“I’M a strange gypsy,” Suzi Quatro tells me by phone from Spain as she reflects on her mixed origins.
You know Suzi Q – one of the rock world’s hard-rock tomboys and one of the first female rock stars to make it to centre seriously on her own talents. And what titles for her early hits – “Devil Gate Drive”, “Little Bitch Blue”, “Your Mamma Won’t like Me” and “Shake My Sugar”. They don’t make ‘em like that any more.“I come from Detroit, it’ll always be my home town,” she says, “but then, England is where I raised my children and I travel so much I leave little pieces of me behind wherever I go.”
As well, she’s an American citizen, but her lineage is half Italian and half Hungarian.
This is Quatro’s 50th year on stage, and she’s determined to go out rocking with a blockbuster final tour.”
Hers is a multi-faceted career that began in 1964 performing in her sister’s band The Pleasure Seekers before heading to England in 1971 for a huge UK reputation.
Quatro adamantly denies that she was just a natural.
“No, no, you’ve got to learn the craft… I had a nine-year apprenticeship before 1971, but in those reality shows on TV, people seem to come from nowhere,” she says.
Raised in a musical family, she played the bongo drums, classical piano (“I still play now, I love classical music”) and percussion in the school band, until her older sister told her she’d better play the bass and her dad gave her “the best long-necked bass ever”.
“That was when I discovered my instrument – it was absolutely correct,” she tells me, “I was always a little tomboy, a bit of a rocker with a high level of energy.”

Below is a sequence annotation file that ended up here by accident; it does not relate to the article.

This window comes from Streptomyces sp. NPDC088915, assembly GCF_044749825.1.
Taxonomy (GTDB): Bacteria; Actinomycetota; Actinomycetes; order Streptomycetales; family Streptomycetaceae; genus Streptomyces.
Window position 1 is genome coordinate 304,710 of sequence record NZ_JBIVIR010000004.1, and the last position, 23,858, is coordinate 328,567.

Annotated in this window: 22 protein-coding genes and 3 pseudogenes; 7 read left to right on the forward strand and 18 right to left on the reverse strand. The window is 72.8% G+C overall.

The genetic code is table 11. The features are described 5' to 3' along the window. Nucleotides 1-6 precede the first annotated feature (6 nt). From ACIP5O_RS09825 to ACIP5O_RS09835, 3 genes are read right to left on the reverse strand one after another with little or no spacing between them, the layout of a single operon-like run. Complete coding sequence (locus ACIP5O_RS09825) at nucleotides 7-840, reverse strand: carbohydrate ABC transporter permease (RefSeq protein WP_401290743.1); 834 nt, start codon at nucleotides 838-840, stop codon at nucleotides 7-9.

Nothing has changed.
“I am blessed with a lot of energy… I was the most energetic of the kids in my family and the family doctor said: ‘Don’t ever give her vitamins’,” she says.
“My children find it hard to keep up with me and my husband says I’m exhausting.”
Readers may not be aware of Quatro’s considerable acting career on TV and in film, in series such as “Happy Days”, “Minder”, “Ab Fab” and “Midsomer Murders”. She’s even played Annie Oakley on the West End.
“I’m a jack-of-all-trades girl,” she says, “and I call myself a real artist… I like acting, hosting TV and radio shows and writing poetry.”
Quatro has had a long association with Australia, describing it as “a very big part of my heart,” so wanted to do the first concerts in her last tour ever in this country.
She laughs when I tell her how Dame Edna Everage asked audiences to return for her next “last ever” tour, and says that won’t be the case with her.
But since it’s her final show, she’s been “toiling” over a commemorative four-CD box in the hope that it will be very special for the audience, “with lots of hits and other nice things… I want to leave my mark – oh, I can hardly say it, I hope there won’t be a dry eye in the house, including mine”.
Suzi Quatro, at the Canberra Theatre, 8pm, February 12. “VIP Meet and Greet” available to 40 only. Bookings to canberratheatrecentre.com.au or 6275 2700.